TOKYO -- Regarding the issue of U.S. military helicopters flying in central Tokyo at low altitudes that would be illegal for Japanese aircraft, Japan's Defense Ministry notified the U.S. military about a total of 178 complaints concerning noise and other disturbances possibly caused by U.S. military helicopters, which it received from residents and others in the capital's 23 wards since the 2017 fiscal year, the Mainichi Shimbun has learned.
The information was disclosed in documents compiled by the Ministry of Defense.
Many of the complaints are about the low-altitude flights, and some of them match up in time and place with flights that have been recorded by the Mainichi. Problematic flights have continued even after the complaints were lodged with the U.S. military, pointing to the possibility that moves made by the Defense Ministry, including the notification of complaints from local residents, have not helped put an end to the flights.
The Defense Ministry gathers complaints about flights conducted by Japan's Self-Defense Forces (SDF) and the U.S. military from residents and local governments through local defense bureaus. When the complaints are confirmed not to be about the SDF, the contents of the complaints are communicated to the U.S. military.
According to a list of complaints that the ministry disclosed to the Mainichi, of the complaint notifications the ministry sent to the U.S. military, 213 were regarding flights in Tokyo's 23 wards between April 2017 and December 2020. Of the 213 complaints, 178 were about helicopters, with 140 filed in Setagaya Ward, nine in Suginami Ward, eight in Shinjuku Ward and six in Shibuya Ward. The numbers are high in Setagaya apparently because it is on a round-trip route taken by helicopters between a heliport in Tokyo's Roppongi district and U.S. military bases in Tokyo metropolitan areas such as Yokota Air Base in western Tokyo, and also presumably because there were residents who were committed to filing complaints frequently. In fiscal 2017 and fiscal 2018, there were eight and 29 cases, respectively, and in fiscal 2019, the number jumped to 121. Between April and December of 2020, there were 20.
In addition to expressing anxiety over roaring noise and fears of falling parts from aircraft early in the morning and at night, common complaints were about low-altitude flights. One resident said, "I am scared of helicopters flying about 50 to 100 meters away from the fifth floor of our condo." There were multiple cases in which those who reported low-altitude flights also had information that could lead to the identification of aircraft, such as symbols and letters they saw on the aircraft.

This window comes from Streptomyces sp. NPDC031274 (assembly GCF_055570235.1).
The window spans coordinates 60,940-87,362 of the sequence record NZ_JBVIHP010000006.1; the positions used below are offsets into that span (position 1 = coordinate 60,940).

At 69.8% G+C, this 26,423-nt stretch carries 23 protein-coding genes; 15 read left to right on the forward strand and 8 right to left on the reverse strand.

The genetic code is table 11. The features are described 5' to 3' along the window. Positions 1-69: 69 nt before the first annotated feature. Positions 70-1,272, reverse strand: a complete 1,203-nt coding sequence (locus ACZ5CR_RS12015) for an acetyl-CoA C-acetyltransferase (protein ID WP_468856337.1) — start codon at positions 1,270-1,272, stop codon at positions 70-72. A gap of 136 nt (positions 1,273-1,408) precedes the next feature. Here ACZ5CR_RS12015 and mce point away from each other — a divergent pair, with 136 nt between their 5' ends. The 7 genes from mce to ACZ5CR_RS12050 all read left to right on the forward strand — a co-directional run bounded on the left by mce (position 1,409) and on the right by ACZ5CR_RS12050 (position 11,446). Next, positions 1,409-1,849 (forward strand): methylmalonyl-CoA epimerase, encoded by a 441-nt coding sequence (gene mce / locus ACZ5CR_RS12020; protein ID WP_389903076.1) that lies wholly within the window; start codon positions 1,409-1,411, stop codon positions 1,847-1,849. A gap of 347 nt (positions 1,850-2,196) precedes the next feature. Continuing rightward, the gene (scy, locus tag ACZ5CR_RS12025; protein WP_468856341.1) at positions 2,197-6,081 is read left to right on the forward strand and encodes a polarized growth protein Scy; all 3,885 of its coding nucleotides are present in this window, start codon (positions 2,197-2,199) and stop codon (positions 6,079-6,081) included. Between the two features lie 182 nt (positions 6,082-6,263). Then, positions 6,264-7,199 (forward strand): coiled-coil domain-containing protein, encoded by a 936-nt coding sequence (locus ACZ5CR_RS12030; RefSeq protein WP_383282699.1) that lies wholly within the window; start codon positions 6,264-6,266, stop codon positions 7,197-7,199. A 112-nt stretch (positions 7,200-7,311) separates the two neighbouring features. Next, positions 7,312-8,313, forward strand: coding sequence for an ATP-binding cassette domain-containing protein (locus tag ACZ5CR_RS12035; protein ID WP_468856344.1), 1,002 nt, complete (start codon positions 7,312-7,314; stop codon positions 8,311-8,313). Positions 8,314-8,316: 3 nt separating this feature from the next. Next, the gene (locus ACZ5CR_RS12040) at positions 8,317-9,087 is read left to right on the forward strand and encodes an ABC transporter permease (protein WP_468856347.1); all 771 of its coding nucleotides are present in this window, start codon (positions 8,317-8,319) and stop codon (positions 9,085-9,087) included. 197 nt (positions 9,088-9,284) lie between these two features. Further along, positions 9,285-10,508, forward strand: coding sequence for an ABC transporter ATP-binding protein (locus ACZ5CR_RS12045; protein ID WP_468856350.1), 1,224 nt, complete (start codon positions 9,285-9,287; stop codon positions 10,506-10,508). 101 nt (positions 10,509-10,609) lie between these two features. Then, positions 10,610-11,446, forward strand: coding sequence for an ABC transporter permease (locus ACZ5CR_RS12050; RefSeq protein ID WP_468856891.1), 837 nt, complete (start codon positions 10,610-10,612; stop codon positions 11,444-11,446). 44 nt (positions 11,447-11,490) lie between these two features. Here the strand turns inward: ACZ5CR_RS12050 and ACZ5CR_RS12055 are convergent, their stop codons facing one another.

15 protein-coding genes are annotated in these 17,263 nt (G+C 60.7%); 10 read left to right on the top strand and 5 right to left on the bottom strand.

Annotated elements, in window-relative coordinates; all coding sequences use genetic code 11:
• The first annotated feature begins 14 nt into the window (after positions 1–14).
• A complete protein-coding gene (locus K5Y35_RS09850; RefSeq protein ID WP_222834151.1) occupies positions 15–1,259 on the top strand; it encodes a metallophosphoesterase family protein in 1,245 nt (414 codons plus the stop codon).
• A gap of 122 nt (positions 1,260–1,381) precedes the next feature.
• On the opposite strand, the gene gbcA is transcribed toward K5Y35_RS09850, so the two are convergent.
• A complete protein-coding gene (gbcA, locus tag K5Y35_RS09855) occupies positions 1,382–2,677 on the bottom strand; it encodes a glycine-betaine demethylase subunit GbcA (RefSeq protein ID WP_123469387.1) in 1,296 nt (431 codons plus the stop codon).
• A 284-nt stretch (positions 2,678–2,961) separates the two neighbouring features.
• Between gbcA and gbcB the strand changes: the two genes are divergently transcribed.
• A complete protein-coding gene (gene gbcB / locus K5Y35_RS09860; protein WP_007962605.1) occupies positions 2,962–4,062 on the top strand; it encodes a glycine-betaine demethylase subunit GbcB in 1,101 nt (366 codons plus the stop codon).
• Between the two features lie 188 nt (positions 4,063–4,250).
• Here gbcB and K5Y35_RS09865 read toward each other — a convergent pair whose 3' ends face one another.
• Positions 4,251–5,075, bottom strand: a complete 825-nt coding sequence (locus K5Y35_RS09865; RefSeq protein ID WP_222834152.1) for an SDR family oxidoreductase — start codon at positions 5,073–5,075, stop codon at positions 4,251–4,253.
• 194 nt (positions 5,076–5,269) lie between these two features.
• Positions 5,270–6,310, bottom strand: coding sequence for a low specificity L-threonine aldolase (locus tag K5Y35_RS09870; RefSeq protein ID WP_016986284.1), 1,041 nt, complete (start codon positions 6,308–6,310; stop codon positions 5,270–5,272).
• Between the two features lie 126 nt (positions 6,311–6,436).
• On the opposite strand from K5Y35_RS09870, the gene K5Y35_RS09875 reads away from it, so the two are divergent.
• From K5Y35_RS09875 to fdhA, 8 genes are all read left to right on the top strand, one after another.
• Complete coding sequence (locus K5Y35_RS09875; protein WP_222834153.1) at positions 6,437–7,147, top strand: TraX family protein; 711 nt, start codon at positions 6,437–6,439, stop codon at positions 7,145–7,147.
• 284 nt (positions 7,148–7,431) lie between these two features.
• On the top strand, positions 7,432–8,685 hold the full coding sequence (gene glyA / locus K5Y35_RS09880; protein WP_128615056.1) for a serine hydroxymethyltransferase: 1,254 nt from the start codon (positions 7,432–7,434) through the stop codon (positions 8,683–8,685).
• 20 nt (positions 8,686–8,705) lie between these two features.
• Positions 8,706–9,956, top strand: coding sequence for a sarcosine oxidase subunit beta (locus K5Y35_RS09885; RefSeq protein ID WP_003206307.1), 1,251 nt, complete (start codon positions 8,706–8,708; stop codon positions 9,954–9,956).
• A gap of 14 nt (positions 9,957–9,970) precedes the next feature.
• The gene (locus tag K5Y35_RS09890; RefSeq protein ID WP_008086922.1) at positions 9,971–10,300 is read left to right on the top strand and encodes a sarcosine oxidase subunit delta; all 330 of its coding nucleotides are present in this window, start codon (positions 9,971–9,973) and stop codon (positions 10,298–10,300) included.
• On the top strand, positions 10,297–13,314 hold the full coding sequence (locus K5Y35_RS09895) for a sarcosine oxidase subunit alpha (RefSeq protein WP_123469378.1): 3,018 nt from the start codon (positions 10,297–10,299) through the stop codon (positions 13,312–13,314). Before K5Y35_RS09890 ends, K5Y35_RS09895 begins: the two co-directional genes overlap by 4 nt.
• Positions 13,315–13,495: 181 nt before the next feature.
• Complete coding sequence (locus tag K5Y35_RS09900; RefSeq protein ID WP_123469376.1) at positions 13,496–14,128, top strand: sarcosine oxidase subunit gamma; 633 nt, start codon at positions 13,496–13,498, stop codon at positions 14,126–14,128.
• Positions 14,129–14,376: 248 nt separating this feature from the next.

Between July 2020 and January 2021, the Mainichi confirmed low-altitude flights by U.S. military helicopters 24 times, flights that are believed to have been drills that involved high risks three times. It has been carrying reports on the flights along with video footage since February of this year. Complaints about two of the cases that the Mainichi covered had been reported by residents to the Defense Ministry.
One was of a U.S. Navy Seahawk that circled at a low altitude in an area near Shibuya Station in Tokyo's Shibuya Ward and within the loop that the JR Yamanote Line comprises, after 1 p.m. on Dec. 14, 2020. Residents contacted authorities at 1:33 p.m. and reported that it was unclear whether it was the SDF or the U.S. military, but that a helicopter was flying at a low altitude from the south to the north and was making a lot of noise in Shibuya Ward. The other case was one in which two Seahawk aircraft approached very close to Tokyo Skytree in the capital's Sumida Ward after 4 p.m. on Aug. 27, 2020. Between 4:15 p.m. and 4:20 p.m., residents contacted authorities and complained that two gray aircraft were circling the area around Asakusa at a low altitude and were very loud. They said, "It's frightening for those who are elderly."
The Japanese government is seeking that the U.S. military fact check these cases. Japan says that it has been given the explanation that "Some time has already passed since the flights that were reported (in February), so it will not be easy to confirm the detailed facts," but it is unclear how the U.S. military had been responding to the Defense Ministry's notifications about complaints from local residents, of which it had already been notified.
The Defense Ministry told the Mainichi, "Along with communicating the contents of residents' complaints to the U.S. military, we are seeking that the U.S. military keep their impact on local residents to a minimum."
(Japanese original by Hiroyuki Oba, Tokyo City News Department)